Bearhawk Designer Bob Barrows Injured in Landing Crash

Image: Steve Craddock / WBTV News

Bob Barrows, who designed the Bearhawk line of Experimental aircraft, suffered a landing accident on approach to Holly Ridge/Topsail Island Airport (N21) on Monday. According to reports, Barrows clipped power lines on approach and the Bearhawk LSA impacted the turf runway in a strongly nose-down attitude. Continue reading "Bearhawk Designer Bob Barrows Injured in Landing Crash"

BIG: Mojave Experimental Fly-In 2019

A clean, rounded cowling and Catto 3-blade fixed-pitch mark the Dendy Tailwind. Power comes from an otherwise stock O-320 Lycoming with 9.0:1 pistons. Dendry reports a 180 mph cruise at a busy 2740 rpm and 8 gph.

If the Mojave Experimental Fly-In had a theme in 2019 it turned out to be "big."

The planned part of big was Mike Patey arriving in Draco, the over-the-top Wilga on Pratt & Whitney turbine steroids. Certainly the hero-class leader of back country STOL experimentals, "Draco" features PT-6 power and a showy, high-gloss and feature-packed persona to wow 'em out west. His low, slow and high-angle demonstration certainly didn't go unnoticed when Draco arrived mid-morning. Continue reading "BIG: Mojave Experimental Fly-In 2019"

Indoor Aviating at Mojave

Karl Schultz tries to believe his dad, Scott's, admonition that his Build & Fly glider really will be more fun if they replace the vertical tail. Karl wasn't having any interruptions, however, even if dad works at Virgin Galaxtic.

It's taken seven years for us to attend the Friday night glider build and free-flight soaring competition at the Mojave Experimental Fly-In, but this was finally our year, and it was good, low key fun. We didn't build anything last Friday night, but enjoyed catching up with friends, ate a little pizza and watched the youngsters--and some old guys--have some fun playing with balsa wood.

There was plenty of food, fun and room at Mojave's Stuart O. Witt Event Center for the Build & Fly competition.

It wasn't like it cost anything; walking in the door the all-you-can-eat pizza was $5 and entering the Build & Fly contest was $20 ($15 pre-registered), which included a model kit. Super easy and inexpensive.

All told the evening is somewhere between a fun time with the kids--and the young engineers at the cutting edge aviation companies habiting the Mojave airport all seem to have plenty of young 'uns for occasions such as this--and a chance for the local model building club to strut their stuff. The general idea is competitors choose one of three simple balsa kits to build, then fly against the clock for maximum duration.

Bill Watson schooled everyone with a 42-second free-flight. He modified his kit for maximum stability, thus allowing just the correct amount of right turning input and maximum rubber band winding to keep his glider out of the ceiling.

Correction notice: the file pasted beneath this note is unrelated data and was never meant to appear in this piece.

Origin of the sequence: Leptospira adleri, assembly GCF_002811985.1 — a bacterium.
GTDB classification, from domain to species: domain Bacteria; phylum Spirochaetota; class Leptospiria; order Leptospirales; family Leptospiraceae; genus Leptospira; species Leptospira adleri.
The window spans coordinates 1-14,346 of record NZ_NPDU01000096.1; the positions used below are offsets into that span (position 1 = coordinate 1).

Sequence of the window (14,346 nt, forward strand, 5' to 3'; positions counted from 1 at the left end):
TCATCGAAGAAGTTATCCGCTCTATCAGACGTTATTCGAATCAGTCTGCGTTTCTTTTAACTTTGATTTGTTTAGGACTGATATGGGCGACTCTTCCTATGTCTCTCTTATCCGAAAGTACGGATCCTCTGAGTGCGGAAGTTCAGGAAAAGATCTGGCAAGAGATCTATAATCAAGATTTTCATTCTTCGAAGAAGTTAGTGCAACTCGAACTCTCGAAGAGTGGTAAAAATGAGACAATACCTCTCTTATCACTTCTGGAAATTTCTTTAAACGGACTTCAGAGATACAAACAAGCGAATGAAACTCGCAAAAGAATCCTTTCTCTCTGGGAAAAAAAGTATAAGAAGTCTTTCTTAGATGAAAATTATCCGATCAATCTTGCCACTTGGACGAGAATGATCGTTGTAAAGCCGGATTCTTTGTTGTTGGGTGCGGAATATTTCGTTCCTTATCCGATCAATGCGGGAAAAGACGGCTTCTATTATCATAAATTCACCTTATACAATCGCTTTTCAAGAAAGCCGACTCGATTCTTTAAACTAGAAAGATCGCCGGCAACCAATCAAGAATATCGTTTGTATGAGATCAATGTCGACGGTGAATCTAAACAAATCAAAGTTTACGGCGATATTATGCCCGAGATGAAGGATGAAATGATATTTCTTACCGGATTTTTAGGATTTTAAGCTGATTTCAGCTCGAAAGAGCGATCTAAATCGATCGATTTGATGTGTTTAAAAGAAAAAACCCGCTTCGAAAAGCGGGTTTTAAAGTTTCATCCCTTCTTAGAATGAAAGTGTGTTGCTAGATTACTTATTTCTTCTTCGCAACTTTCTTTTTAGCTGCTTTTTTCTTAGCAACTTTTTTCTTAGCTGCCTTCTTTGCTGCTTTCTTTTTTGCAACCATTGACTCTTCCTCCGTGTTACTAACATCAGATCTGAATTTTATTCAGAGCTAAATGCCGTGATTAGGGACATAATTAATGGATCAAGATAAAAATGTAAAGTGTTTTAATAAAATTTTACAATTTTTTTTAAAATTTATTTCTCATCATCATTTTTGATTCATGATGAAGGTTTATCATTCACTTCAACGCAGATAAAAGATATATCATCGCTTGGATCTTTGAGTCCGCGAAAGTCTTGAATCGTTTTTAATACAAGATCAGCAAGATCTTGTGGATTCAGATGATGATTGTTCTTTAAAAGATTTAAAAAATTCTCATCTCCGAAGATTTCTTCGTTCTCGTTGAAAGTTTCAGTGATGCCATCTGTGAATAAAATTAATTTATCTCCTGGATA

The free-flight event is held in a large auditorium at the Mojave Air & Space Port, so the air is calm--a definite rarity in Mojave unless you are indoors--and the technical challenges are bracketed by winding the rubber band hard enough for maximum duration, but not so much the plane over-exerts itself right into the ceiling.

Competitors had their choice of three model designs to work with. Having Brubaker Models etch in the event name and year was a classy touch.

Naturally the little tykes were pleased to be able to throw something, anything, while the oldsters were able to summon impressive displays of skill. Somehow capturing just the right amount of power and the coveted stable, spiraling flight netted Bill Watson an amazing 42 second flight and all the marbles in the top Masters class. Heck, our Starduster doesn't go much farther on 44 gallons of low-lead.

Seeing so much positive family time and youth in aviation was a great experience.

If you're flying in from out of town for the main Mojave Experimental Fly-In the following day the Build & Fly is an excellent way to miss the Saturday morning rush and meet all sorts of cutting-edge aerospace engineers the night before. That, and you might as well build an airplane while you're there.

Beth Stanton, aviation scribe to the stars, and Andrew Angellotti of Spingarage fame--think air data boom--share a moment while the gliders were flying.

An Aviating Day

Aviating over the Sierras

It's been an odd winter for our area - lots of low cloud days and precipitation here in the Lake Tahoe region - and that has limited the fun flying ever since November. But today was a Saturday that dawned calm and clear... and there were missions to be flown! Instead of setting up to fly the jet, I took off at the crack of dawn in our RV-3, headed south to rendezvous with my wife in Bishop, California for breakfast. She has ben spending the week there doing some cycling training with an old teammate of hers form their glory days with USA Cycling, and I thought I'd drop in to see how they were doing - and have breakfast at the marvelous Schat's Bakery, familiar to any Californian who has traveled the eastern Sierra. Continue reading "An Aviating Day"